Friday, February 27, 2015


Pangngalan (nouns) - Tagalog nouns follow an Austronesian alignment (also known as "trigger system") which is a distinct feature of the Philippine language.

Three basic cases: direct, indirect, and oblique.

                           Direct (ang)                                    Indirect (ng)               Oblique (sa)

singular             ang, 'yung (iyong)                           ng, n'ung (niyong)           sa

plural                ang, mgá, 'yung mgá (iyong mgá)    ng, mgá, n'ung mgá        sa mgá

personal            si                                                        ni                                    kay


personal            sina                                                     nina                                kina

Panghalip (pronouns)

  Direct (ang) Indirect (ng) Oblique (sa)
1st person singular ako ko akin
1st person dual kita/kata nita/nata kanitá/kanata (ata)
1st person plural inclusive tayo natin atin
1st person plural exclusive kamí namin amin
2nd person singular ikáw (ka) mo iyó
2nd person plural kayó ninyó inyó
3rd person singular siya niya kaniya
3rd person plural silá nilá kanilá


origination of the Tagalog language

 According to old texts, Tagalog is an Austronesian language with about 57 million speakers throughout the Philippines. Tagalog used to be written using the Baybayin alphabet, which was believed to originate from Bali and Sumatra. The name Tagalog derives from taga-ilog (someone living by the river). The earliest known book in Tagalog is the Doctrina Cristiana published in 1593. It was written in both Spanish and Tagalog using both Baybayin and Latin alphabet.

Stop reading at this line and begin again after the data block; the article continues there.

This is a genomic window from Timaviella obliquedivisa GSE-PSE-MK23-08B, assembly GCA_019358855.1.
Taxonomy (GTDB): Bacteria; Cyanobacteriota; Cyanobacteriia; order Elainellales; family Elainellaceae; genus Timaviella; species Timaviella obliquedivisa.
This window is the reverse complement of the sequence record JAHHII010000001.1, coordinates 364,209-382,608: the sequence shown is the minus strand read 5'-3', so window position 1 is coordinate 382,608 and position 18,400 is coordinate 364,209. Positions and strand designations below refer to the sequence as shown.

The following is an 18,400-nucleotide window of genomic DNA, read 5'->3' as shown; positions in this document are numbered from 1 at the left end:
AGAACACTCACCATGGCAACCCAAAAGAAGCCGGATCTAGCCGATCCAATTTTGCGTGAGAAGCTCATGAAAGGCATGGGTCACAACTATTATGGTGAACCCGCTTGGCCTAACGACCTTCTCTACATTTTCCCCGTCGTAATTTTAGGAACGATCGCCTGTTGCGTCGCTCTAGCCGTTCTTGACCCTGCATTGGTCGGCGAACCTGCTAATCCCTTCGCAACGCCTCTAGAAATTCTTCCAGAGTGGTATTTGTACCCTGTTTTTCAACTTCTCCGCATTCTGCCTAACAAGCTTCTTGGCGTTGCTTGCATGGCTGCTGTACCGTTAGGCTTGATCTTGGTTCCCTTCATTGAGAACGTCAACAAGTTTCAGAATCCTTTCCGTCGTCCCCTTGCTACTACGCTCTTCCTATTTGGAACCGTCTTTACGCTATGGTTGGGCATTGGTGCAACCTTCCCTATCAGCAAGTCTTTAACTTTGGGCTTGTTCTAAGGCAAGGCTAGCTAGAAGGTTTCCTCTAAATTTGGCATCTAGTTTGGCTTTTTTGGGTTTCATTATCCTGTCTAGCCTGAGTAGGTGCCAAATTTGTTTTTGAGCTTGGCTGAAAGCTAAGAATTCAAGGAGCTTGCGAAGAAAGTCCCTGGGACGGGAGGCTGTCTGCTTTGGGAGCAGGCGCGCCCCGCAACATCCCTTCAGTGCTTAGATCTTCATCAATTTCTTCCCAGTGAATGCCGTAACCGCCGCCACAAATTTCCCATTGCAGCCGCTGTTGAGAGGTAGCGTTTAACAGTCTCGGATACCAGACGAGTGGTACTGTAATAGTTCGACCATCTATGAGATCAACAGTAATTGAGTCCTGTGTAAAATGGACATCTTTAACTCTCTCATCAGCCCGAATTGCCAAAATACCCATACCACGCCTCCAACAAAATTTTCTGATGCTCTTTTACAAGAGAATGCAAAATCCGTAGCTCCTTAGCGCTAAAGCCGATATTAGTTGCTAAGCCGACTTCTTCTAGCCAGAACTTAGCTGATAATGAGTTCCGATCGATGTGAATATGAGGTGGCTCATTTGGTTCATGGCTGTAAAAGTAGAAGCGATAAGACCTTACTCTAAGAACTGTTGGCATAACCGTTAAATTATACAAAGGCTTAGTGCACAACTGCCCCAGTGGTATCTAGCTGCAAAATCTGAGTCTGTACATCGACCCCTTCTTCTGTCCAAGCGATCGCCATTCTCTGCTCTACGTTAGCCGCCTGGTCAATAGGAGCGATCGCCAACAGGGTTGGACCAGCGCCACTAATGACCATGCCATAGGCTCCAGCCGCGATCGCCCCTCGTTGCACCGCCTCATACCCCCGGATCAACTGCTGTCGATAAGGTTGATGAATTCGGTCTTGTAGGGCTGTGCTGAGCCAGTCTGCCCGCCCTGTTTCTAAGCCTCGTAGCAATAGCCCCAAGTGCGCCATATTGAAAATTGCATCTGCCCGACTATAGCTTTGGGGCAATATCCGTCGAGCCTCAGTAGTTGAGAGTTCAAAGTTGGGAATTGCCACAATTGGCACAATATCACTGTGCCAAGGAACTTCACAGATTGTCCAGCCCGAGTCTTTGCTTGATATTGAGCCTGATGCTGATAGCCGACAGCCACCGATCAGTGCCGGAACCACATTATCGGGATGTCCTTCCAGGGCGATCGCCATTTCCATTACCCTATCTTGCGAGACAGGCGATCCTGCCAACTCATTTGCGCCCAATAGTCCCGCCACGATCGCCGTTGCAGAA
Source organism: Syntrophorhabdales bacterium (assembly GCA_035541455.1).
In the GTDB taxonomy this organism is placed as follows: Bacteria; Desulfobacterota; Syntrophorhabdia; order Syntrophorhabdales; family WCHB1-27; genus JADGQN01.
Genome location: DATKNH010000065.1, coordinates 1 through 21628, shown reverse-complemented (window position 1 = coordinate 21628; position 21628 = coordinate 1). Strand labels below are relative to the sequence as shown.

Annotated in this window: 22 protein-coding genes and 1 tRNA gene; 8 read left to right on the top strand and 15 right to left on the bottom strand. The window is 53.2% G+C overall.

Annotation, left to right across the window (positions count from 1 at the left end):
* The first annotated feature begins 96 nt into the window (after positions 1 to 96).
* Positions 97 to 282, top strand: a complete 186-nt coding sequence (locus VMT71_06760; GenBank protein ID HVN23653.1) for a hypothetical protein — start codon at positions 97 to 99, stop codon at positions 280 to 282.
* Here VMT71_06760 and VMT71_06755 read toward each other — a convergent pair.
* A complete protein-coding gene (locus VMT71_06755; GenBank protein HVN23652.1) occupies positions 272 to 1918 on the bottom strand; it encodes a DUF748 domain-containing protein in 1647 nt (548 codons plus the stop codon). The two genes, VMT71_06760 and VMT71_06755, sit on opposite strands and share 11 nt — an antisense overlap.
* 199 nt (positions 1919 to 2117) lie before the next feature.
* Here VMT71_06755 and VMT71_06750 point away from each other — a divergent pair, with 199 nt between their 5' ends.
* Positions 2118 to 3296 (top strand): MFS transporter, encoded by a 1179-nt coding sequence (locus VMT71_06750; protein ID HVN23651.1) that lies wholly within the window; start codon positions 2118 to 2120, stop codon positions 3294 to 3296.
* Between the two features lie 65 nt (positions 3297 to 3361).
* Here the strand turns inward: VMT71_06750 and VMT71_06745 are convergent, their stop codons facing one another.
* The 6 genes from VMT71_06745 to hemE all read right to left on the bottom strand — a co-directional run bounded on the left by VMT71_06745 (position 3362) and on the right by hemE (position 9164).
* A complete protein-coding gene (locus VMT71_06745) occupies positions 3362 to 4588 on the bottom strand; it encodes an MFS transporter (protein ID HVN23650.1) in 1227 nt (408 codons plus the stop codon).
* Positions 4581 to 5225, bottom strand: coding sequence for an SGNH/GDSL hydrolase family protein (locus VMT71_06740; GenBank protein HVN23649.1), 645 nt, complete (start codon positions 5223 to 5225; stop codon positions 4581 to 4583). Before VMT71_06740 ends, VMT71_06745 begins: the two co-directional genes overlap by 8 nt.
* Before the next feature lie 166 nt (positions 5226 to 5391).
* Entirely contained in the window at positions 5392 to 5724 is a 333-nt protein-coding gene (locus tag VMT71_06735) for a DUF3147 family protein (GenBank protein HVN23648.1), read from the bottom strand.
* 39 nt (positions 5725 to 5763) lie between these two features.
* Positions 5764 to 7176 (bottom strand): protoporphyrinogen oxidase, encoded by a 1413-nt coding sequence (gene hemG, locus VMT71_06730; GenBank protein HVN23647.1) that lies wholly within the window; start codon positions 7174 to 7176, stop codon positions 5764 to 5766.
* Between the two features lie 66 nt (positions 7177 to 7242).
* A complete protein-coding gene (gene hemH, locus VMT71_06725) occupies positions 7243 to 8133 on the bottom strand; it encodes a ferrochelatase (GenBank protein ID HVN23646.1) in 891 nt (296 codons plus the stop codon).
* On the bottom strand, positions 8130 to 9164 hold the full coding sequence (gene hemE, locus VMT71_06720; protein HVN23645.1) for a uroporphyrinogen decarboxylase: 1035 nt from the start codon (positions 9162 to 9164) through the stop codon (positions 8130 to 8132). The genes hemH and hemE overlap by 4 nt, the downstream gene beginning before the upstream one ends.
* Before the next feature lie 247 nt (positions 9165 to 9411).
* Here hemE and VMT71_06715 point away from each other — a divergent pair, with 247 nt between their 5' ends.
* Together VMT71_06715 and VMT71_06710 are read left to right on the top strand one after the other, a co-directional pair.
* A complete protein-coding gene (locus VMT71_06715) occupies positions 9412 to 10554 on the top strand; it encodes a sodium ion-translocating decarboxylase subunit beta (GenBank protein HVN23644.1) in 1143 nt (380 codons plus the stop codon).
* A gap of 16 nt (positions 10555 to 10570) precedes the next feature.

Tuesday, February 24, 2015

reclaiming your heritage...

More and more Filipino-Americans and Filipinos from other countries are making the effort to reclaim their heritage by learning the Filipino language. Many Filipino-Americans often do not have the ability to speak Filipino nor do they know about their culture. Because English is predominantly used in educational system, only 55% of Filipinos speak the language with many of them speaking indigenous languages and dialects.

There are many things that are unique to Filipinos. One in particular is the tradition of "mano" gesture is perform as a sign of respect to elders (e.g., parents, grandparents, and older relatives or friends) and as a way of accepting a blessing from the elder. The word "mano" is Spanish for "hand" while the word "po" is often used in Filipino culture and language at the end of a sentence as a sign of respect when addressing someone older. Usually performed with the right hand, a person showing respect may ask "mano po" to the older person upon entering the home.

Tagalog, Pilipino, Filipino...

In 1935, President Manuel Queson proclaimed Tagalog as the basis of the national language and was renamed "Pilipino" and was established as one of the two official languages of the Philippines under the 1973 Constitution--the other being English. Then, in 1987, "Pilipino" was again renamed "Filipino" characterized by an openness to borrowings from other languages in the Philippines including English and Spanish.

the Tagalog language

The Tagalog language has a very strong affinity with Malay language, but it has evolved into a creole-like language due to the Spanish and American influence. The aim of this blog is to share interactive language and resources for learning Tagalog.